Household aerosols – including deodorants, air fresheners and furniture polish – have overtaken cars as a source of polluting smog chemicals in the UK, research suggests.
The study led to calls for people to use roll-on deodorant and hair gel, with small lifestyle changes potentially leading to large changes in air quality.
Researchers looked into the emission of volatile organic compounds (VOCs) which are less damaging than chlorofluorocarbons that they replaced in the 1980s but can cause photochemical smog when combined with nitrogen oxide in sunlight.
Conversely, the global amount of VOCs emitted from aerosols every year is rising as lower and middle-income economies grow and people in these countries increase their consumption.
The world’s population now uses more than 25 billion cans per year and this is estimated to lead to the release of 1.3 million tonnes of VOC air pollution annually, and could rise to 2.2 million tonnes by 2050.
The paper, published in Elementa: Science of the Anthropocene, said the UK emitted around 60,000 tonnes of VOCs from aerosols in 2017, around double the amount from cars running on petrol.
Professor Alastair Lewis, a Director of the National Centre for Atmospheric Science, said: “Virtually all aerosol based consumer products can be delivered in non-aerosol form, for example as dry or roll-on deodorants, bars of polish not spray.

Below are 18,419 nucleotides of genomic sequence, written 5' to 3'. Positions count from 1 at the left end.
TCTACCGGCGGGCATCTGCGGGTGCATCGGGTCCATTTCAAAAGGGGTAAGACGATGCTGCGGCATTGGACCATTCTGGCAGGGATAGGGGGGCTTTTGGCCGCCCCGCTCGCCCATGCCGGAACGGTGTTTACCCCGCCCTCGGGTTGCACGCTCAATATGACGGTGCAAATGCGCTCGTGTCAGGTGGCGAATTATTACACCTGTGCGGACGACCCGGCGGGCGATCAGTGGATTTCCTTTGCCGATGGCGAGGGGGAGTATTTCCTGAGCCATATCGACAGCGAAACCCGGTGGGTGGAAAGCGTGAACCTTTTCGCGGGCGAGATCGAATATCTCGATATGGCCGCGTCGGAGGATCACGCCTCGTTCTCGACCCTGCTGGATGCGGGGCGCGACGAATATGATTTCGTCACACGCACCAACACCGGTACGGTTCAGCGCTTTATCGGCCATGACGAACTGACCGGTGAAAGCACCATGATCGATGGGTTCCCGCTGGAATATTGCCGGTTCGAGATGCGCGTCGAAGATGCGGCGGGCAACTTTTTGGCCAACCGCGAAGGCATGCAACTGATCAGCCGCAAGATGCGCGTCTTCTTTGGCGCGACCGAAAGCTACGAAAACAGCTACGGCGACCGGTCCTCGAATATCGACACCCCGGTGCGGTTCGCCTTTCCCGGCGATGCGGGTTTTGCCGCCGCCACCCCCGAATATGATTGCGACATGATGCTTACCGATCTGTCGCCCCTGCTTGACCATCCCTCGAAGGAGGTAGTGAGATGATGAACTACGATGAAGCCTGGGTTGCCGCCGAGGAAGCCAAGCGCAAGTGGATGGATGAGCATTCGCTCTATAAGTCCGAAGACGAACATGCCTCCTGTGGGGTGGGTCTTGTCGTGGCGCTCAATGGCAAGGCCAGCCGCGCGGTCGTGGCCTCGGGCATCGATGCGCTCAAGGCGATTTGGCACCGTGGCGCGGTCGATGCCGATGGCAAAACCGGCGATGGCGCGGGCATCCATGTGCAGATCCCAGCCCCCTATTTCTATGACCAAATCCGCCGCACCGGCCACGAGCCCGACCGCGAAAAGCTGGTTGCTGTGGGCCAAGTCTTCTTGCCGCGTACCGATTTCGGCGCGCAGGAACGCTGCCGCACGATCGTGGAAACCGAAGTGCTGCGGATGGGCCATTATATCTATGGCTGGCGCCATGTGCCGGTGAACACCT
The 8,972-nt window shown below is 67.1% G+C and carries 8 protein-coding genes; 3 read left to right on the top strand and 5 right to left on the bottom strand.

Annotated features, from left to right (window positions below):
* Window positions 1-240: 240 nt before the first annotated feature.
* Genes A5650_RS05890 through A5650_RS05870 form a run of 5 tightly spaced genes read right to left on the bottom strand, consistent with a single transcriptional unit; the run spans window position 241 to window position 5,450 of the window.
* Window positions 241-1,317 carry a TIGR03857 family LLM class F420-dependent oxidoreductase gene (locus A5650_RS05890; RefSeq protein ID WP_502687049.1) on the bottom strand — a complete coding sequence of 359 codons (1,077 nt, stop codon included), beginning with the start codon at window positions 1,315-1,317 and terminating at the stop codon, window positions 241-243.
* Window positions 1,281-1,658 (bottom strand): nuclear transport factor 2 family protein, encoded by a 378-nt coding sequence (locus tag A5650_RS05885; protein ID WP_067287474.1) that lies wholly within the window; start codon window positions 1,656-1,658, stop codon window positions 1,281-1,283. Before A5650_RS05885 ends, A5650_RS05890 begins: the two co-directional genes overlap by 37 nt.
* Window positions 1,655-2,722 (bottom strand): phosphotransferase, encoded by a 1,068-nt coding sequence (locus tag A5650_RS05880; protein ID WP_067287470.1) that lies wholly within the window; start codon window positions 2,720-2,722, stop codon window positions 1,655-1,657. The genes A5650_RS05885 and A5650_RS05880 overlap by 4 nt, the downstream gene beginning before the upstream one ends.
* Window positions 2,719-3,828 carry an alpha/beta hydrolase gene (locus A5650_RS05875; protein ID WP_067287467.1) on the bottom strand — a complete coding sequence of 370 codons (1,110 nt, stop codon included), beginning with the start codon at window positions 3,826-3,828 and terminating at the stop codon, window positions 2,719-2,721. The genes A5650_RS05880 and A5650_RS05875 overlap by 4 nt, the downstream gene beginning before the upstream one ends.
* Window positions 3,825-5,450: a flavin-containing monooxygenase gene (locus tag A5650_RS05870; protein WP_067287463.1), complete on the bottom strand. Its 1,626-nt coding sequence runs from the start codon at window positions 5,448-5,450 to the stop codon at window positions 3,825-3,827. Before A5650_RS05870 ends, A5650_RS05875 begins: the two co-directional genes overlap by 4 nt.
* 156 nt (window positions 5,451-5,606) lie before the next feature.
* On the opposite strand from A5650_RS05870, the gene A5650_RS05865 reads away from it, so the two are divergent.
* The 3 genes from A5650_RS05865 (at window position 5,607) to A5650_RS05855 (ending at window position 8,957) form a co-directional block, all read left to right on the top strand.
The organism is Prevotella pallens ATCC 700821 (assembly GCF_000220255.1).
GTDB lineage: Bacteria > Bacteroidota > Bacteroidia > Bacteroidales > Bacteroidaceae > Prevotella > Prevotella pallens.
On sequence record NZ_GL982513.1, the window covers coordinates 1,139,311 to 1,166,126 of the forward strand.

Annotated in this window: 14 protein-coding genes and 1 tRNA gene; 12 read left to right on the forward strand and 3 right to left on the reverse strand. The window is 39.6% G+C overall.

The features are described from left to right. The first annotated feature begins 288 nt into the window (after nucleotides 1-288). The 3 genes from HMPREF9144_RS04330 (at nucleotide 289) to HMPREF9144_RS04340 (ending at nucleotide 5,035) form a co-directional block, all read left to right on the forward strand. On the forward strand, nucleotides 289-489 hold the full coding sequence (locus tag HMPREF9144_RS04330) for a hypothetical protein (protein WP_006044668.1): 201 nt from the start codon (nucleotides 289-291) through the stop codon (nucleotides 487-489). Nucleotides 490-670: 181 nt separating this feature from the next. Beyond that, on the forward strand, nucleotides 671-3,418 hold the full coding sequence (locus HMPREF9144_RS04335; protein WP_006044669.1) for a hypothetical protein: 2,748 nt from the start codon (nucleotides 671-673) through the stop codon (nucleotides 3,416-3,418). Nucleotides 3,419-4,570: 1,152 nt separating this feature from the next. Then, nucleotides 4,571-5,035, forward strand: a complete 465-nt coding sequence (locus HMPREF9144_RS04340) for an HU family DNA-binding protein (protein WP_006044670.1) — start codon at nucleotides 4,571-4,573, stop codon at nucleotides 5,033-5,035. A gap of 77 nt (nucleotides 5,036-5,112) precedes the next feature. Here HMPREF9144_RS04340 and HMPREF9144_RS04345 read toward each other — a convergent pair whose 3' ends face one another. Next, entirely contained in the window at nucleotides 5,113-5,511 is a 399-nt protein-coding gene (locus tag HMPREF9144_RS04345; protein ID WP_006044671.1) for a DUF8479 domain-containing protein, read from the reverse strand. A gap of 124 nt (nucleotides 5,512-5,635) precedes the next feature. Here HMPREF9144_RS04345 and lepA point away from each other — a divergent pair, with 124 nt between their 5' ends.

“Making just small changes in what we buy could have a major impact on both outdoor and indoor air quality, and have relatively little impact on our lives.”
“Given the contribution of VOCs to ground-level pollution, international policy revision is required and the continued support of VOCs as a preferred replacement for halocarbons is potentially not sustainable for aerosol products longer term.”
VOCs are currently used in around 93% of all aerosols, the study said, with researchers calling for the use of less damaging nitrogen as a propellant and wider awareness of how polluting VOCs can be.
Professor Lewis said: “Labelling of consumer products as high VOC emitting – and clearly linking this to poor indoor and outdoor air quality – may drive change away from aerosols to their alternatives, as has been seen previously with the successful labelling of paints and varnishes.”